Potent Fentanyl Analogue for Post-Operative Analgesia (Sufentanil)
Sufentanil is a potent opioid used in the anaesthsia setting which is an analogue of fentanyl with 5 to 10 X the potency of fentanyl.
A study was conducted comparing the efficacy of fentanyl VS sufentanil administered with bupivacaine by the intrathecal route for post op pain control. The cocktail was injected prior to surgery - The outcome was that sufentanil provided a much longer period of post op analgesia than fentanyl: with the average duration of the fentanyl being around 2.5 hours, and sufentanil being over 4 hours. A link for this study is at the bottom of this entry.
When injected directly to the CNS (spine/brain) such as in the case of intrathecal injection, opioids bypass the blood brain barrier, immediately gaining access to central receptor sites - This means that instead of the drug's potency being in direct relation to systemic availability, potency is directly correlated to lipophilicity.
Both fentanyl and sufentanil by this route travel within cerebrospinal fluid and make their way into the spinal cord; where they selectively bind to mu1 and mu2 opioid receptors in the dorsal horn, non specific opioid receptors in the white matter of the spine/CNS, and additionally travel the dura matter making their way into the epidural space where they bind to epidural fat tissue. As stated in part 1, this provides rapid onset with a brief and limited spread of the drug.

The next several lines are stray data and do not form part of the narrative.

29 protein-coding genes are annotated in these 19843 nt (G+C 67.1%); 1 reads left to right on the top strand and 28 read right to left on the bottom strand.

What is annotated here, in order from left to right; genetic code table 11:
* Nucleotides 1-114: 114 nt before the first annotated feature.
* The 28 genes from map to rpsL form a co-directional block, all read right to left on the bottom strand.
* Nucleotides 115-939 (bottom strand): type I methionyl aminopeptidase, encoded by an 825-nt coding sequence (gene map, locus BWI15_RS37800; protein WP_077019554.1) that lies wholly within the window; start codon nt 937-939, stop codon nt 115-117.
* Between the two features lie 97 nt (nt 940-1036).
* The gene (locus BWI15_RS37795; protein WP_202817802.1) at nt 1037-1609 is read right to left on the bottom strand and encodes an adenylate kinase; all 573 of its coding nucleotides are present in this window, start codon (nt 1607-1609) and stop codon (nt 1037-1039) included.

Both anaesthesia and analgesia by the spinal route is well tolerated and very effective in:
Labor-Child birth, C-Section birth, Hip replacement surgery, knee replacement, procedures on the lower leg and ankles, gynecological or urological surgeries and operations involving the abdominal area below the rib-cage.
Providing straightforward information pertaining to drugs, drug use & drug policy. The Grey Pages promotes drug-related literacy and advocates a system of viable and tolerant drug policies. This is my personal collection of commentaries, essays, tid-bits, and other such writings on everything ranging from drug use, drug policy and drug-myths, to drug-science, addiction, human behavior, and the workings of the human brain. I started this blog with a particular focus on opioids, and over the past year have found my interest gravitate toward the intriguing, ever-changing world of designer intoxicants (i.e. "research chemicals" or "designer drugs").